I read Max Brook's previous book "The Zombie Survival Guide", and enjoyed most of it. I liked the realistic assessment of just how things might go down in the event of a zombie crisis, and it was the perfect book for know-it-alls like me who when watching a horror movie yell "aim for the head!!!" at the screen. It took de-zombification to the next level with very practical tips; shotguns and chainsaws might look cool in video games but once you're out of shells and out of gas you're screwed. Contrast that with a shaolin spade or a genine katana however... Anyway, where I felt that book was less interesting was the appendix in the back listing various zombie encounters throughout history. The problem is that all outbreaks follow a similar pattern; mysterious illness, reanimation, fear and ignorance causing more harm than the zombies, discovery of how to defeat them, then resolution (or total ahnhilation of the population involved). Right? Well that's not particularly interesting for isolated outbreaks in Papua New Guinea. But what if we had a big outbreak today; with cheap air travel and people smuggling and loose borders and human rights laws and the internet and thermonuclear stealth bombers... we'd be fine right?
Maybe not. Where Brooks excels is highlighting the worst elements of human society in its initial response to the outbreak. The Chinese try to cover it up, big pharma tries to make a buck out of it, the government release a safety video and then go about winning the next election, and if your kids get worried just bang them on Ritalin and Prozac. When the swarms finally attack mainland USA and western Europe, everyone is caught totally unprepared. Suddenly sweaty executives who've never done a day's manual labour in their lives are having to live rough in the woods with no Blackberry and no lattes in sight. Isolated pockets of trigger-happy gun nuts have their apocalyptic survivalist fantasies brought to life, and the governments of the world have to make some hard, hard choices.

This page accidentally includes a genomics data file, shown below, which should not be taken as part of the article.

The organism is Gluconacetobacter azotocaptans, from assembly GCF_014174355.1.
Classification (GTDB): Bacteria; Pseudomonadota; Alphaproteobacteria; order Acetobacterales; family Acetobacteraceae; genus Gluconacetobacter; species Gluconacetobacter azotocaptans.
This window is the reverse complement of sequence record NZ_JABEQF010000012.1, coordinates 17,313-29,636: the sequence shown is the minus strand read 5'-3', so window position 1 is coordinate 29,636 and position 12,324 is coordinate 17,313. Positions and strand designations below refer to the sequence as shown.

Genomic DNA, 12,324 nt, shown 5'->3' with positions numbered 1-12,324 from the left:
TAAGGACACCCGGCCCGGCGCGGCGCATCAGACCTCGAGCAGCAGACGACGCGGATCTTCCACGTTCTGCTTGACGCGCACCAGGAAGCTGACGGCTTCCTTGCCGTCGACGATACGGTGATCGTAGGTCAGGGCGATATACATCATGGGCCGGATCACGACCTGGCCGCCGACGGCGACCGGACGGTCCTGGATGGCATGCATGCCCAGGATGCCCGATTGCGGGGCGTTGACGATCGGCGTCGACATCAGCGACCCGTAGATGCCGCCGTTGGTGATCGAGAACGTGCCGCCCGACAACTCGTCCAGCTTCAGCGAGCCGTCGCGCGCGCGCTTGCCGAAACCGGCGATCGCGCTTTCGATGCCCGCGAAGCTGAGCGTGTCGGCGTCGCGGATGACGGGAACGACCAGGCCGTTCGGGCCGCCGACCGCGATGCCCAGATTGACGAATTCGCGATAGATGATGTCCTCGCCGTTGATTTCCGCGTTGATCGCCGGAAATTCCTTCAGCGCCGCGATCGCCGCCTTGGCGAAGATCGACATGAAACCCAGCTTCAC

But as bleak as this sounds, the individual stories of heroism and daring demonstrate why it is that humanity ever got this far in the first place. In a not-too-subtle swipe at the way the military is turning into a video game, all the "advanced warfighter" strategies of battlefield technology, GPS, infra-red goggles, armour piercing bullets etc. are all rendered utterly useless, and it turns out the most useful weapon in the arsenal of the world's greatest superpower is the little shovel that their grunts carry as an entrenching tool. Whack a zombie over the head with it, repeat as necessary.
Although it's become somewhat of a cliche to draw parallels with modern "anti-terrorist" warfare, the rise of the zombies has one major echo with today's suicide bombers and jihadists; there is no fear of death, no centralised infrastructure, and very little point deploying tanks against them.
All in all Brooks has created a convincing alterate universe which is well informed by accurate geopolitical knowledge, group psychology, military doctrine, and genuine humanity.
Finally, I should state that this is the only book I've ever read where, having finished it, I turned back to page one and started over.